by Tina Allen, LMT, CPMMT, CPMT, CIMT
Updated April 2016
Providing Pediatric Massage Therapy
Providing massage and touch therapy is within the scope of practice of many health care providers including physicians, nurse practitioners, nurses, physical therapists and occupational therapists. However, massage is not frequently practiced by these practitioners because of time constraints or lack of comfort with providing massage therapy. Qualified practitioners, who practice massage therapy for pediatric clients, and patients, provide numerous benefits to the child and improve their family’s satisfaction with the care their child receives. This compassionate care can also contribute to a positive healing environment, which has been shown to improve the satisfaction of members of the health care team.
Massage provides global benefits to a child’s health
The physical, psychological and emotional benefits of touch for infants, children and pediatric patients who are hospitalized have been well documented in published research studies. Equally documented are the effects of touch deprivation for hospitalized children.
Many health care providers have explored the use of massage for particular populations of children with special health care needs. Overall, the evidence that massage provides global benefits to a child’s health far outweighs any evidence of negative effects.
Sleep improves with massage therapy
There are numerous benefits for infants and children contributed to the use of massage and touch therapy. Some studies also show that infants diagnosed with complex medical conditions may find greater benefit from the intervention of massage therapy.
Evidence has shown that infants have increased healthy weight gain and respiratory function after they receive appropriate nurturing touch. Their time spent in the hospital has been decreased. Even the amount of time it takes to fall asleep, stay asleep and sleep more deeply improves with massage therapy.
Consider providing hands-on care
For children with special healthcare needs, massage therapy is often used to improve muscle tone, joint mobility and respiratory functions. Additionally, as in infants, we also see improved respiration and sleep patterns. And, with the use of specific massage techniques gastrointestinal function improves (regular bowel movements). There are a number of children who are hospitalized simply due to constipation. Massage may be able to change this unfortunate situation.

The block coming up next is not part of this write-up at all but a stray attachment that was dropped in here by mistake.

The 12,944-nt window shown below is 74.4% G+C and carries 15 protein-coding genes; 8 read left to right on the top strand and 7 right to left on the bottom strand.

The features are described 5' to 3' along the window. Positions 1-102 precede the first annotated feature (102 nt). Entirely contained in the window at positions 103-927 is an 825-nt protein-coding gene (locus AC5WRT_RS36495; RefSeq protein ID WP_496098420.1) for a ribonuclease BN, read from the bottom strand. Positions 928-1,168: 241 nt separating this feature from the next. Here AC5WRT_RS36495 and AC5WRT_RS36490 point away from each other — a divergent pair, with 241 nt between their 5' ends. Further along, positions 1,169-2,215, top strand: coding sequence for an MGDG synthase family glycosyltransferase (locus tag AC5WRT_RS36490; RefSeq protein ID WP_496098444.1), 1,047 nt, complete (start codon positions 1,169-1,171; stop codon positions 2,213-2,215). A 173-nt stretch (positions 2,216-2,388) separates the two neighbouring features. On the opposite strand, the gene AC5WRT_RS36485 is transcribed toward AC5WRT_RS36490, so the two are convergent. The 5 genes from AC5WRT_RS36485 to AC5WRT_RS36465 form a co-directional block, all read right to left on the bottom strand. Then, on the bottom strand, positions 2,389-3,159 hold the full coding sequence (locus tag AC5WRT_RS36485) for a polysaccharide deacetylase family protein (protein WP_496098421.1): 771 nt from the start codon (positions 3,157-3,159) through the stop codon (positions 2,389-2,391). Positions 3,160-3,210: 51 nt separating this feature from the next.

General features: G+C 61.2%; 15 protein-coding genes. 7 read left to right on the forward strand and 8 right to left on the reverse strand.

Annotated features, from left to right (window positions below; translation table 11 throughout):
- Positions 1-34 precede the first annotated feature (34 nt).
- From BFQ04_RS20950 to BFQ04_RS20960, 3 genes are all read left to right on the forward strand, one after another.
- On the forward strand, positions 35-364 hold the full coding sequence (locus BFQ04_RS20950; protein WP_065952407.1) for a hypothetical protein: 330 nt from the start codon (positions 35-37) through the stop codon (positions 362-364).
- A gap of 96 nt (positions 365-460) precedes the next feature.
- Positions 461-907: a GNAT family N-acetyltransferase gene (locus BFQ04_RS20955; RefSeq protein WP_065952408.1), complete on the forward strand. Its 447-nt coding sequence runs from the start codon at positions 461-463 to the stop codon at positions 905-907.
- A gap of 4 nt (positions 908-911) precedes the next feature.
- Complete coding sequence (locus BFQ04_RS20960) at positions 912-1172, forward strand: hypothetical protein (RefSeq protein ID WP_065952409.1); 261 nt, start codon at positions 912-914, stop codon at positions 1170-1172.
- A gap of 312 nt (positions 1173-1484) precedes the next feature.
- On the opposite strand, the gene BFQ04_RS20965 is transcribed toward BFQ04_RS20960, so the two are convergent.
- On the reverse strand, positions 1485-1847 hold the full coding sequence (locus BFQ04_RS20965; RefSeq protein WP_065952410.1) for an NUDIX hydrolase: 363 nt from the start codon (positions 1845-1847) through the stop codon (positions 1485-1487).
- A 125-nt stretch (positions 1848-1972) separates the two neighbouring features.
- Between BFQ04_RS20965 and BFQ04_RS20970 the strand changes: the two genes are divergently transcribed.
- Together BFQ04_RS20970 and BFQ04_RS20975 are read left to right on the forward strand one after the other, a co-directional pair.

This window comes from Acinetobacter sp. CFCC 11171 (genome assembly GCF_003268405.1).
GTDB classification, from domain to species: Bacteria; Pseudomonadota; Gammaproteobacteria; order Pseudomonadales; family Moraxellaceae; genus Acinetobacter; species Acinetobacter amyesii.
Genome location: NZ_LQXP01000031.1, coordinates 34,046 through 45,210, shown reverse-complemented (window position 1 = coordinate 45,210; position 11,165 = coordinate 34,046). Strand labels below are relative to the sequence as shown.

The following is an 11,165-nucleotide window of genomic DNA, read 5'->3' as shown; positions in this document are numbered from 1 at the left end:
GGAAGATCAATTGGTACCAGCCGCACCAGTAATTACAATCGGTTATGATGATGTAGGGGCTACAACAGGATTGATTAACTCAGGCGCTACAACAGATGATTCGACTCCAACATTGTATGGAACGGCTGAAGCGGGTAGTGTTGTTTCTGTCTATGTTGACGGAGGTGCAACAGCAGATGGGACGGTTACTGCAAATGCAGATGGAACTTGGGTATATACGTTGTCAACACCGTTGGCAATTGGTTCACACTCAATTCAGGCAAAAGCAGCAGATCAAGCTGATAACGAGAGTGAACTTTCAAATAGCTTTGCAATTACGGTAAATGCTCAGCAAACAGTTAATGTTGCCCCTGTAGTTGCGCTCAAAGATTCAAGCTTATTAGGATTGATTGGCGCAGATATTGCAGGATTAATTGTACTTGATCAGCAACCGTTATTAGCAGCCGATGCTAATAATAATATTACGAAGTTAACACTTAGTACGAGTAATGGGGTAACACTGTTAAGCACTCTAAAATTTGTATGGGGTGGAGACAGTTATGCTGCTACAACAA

As someone who cares for infants and young children, in a healthcare environment, surely you may wish to include appropriate nurturing touch into your daily care for the children in your setting. It is important to consider your role as a healthcare provider and consider providing hands-on care, as well as education to encourage families to provide this same care for their children when they are home. Becoming certified in pediatric massage therapy will provide you with the skills necessary to safely and effectively apply hands-on pediatric massage for children who are well, hospitalized or have special healthcare needs. If you receive your certification as an infant massage teacher, you will have the opportunity to provide families with information and hands-on lessons, so parents feel confident in providing massage for their own child. By encouraging and supporting nurturing touch you foster mutual respect, communication and understanding that lasts a lifetime.
Massage may be a supportive therapy that can be readily applied, most effectively by specially trained massage therapists or by parents who have learned massage techniques from a skilled, educated massage therapist. Pediatric massage and nurturing touch are the most appropriate massage techniques to use in this population. When using massage therapy for children with cancer, your work does not need to be aggressive to achieve its maximum potential.
For more information visit Comprehensive Pediatric Massage Training Course (CPMT)
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